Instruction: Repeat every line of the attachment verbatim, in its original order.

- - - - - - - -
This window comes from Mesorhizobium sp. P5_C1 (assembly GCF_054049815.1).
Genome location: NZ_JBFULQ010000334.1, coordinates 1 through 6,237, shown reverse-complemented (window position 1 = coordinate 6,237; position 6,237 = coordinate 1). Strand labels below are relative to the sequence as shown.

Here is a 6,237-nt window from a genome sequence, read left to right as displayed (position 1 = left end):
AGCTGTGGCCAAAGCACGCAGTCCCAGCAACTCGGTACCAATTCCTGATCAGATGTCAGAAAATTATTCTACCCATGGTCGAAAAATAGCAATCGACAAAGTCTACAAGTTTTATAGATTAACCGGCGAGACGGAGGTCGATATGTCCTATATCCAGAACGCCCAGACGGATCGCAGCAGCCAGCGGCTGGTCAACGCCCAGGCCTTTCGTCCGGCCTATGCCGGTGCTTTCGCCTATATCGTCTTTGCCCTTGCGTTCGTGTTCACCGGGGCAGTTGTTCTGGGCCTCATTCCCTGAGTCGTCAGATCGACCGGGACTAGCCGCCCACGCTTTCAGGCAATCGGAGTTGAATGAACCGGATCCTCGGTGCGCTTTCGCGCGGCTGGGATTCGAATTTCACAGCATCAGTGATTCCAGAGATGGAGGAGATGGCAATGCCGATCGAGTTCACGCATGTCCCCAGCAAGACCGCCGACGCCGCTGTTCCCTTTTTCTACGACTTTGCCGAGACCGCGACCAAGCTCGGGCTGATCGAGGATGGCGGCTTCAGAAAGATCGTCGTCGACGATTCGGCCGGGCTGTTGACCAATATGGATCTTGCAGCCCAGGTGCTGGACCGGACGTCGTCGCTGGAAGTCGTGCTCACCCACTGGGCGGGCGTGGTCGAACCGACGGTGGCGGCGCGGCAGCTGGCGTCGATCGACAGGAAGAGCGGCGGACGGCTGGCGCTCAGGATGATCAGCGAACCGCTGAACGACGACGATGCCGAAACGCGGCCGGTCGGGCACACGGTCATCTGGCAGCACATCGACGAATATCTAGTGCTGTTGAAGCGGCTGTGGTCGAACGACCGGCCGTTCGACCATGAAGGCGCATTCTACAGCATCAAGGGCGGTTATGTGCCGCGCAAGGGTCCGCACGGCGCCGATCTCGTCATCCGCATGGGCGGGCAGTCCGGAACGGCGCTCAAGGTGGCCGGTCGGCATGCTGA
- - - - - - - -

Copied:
This window comes from Mesorhizobium sp. P5_C1 (assembly GCF_054049815.1).
Genome location: NZ_JBFULQ010000334.1, coordinates 1 through 6,237, shown reverse-complemented (window position 1 = coordinate 6,237; position 6,237 = coordinate 1). Strand labels below are relative to the sequence as shown.

Here is a 6,237-nt window from a genome sequence, read left to right as displayed (position 1 = left end):
AGCTGTGGCCAAAGCACGCAGTCCCAGCAACTCGGTACCAATTCCTGATCAGATGTCAGAAAATTATTCTACCCATGGTCGAAAAATAGCAATCGACAAAGTCTACAAGTTTTATAGATTAACCGGCGAGACGGAGGTCGATATGTCCTATATCCAGAACGCCCAGACGGATCGCAGCAGCCAGCGGCTGGTCAACGCCCAGGCCTTTCGTCCGGCCTATGCCGGTGCTTTCGCCTATATCGTCTTTGCCCTTGCGTTCGTGTTCACCGGGGCAGTTGTTCTGGGCCTCATTCCCTGAGTCGTCAGATCGACCGGGACTAGCCGCCCACGCTTTCAGGCAATCGGAGTTGAATGAACCGGATCCTCGGTGCGCTTTCGCGCGGCTGGGATTCGAATTTCACAGCATCAGTGATTCCAGAGATGGAGGAGATGGCAATGCCGATCGAGTTCACGCATGTCCCCAGCAAGACCGCCGACGCCGCTGTTCCCTTTTTCTACGACTTTGCCGAGACCGCGACCAAGCTCGGGCTGATCGAGGATGGCGGCTTCAGAAAGATCGTCGTCGACGATTCGGCCGGGCTGTTGACCAATATGGATCTTGCAGCCCAGGTGCTGGACCGGACGTCGTCGCTGGAAGTCGTGCTCACCCACTGGGCGGGCGTGGTCGAACCGACGGTGGCGGCGCGGCAGCTGGCGTCGATCGACAGGAAGAGCGGCGGACGGCTGGCGCTCAGGATGATCAGCGAACCGCTGAACGACGACGATGCCGAAACGCGGCCGGTCGGGCACACGGTCATCTGGCAGCACATCGACGAATATCTAGTGCTGTTGAAGCGGCTGTGGTCGAACGACCGGCCGTTCGACCATGAAGGCGCATTCTACAGCATCAAGGGCGGTTATGTGCCGCGCAAGGGTCCGCACGGCGCCGATCTCGTCATCCGCATGGGCGGGCAGTCCGGAACGGCGCTCAAGGTGGCCGGTCGGCATGCTGA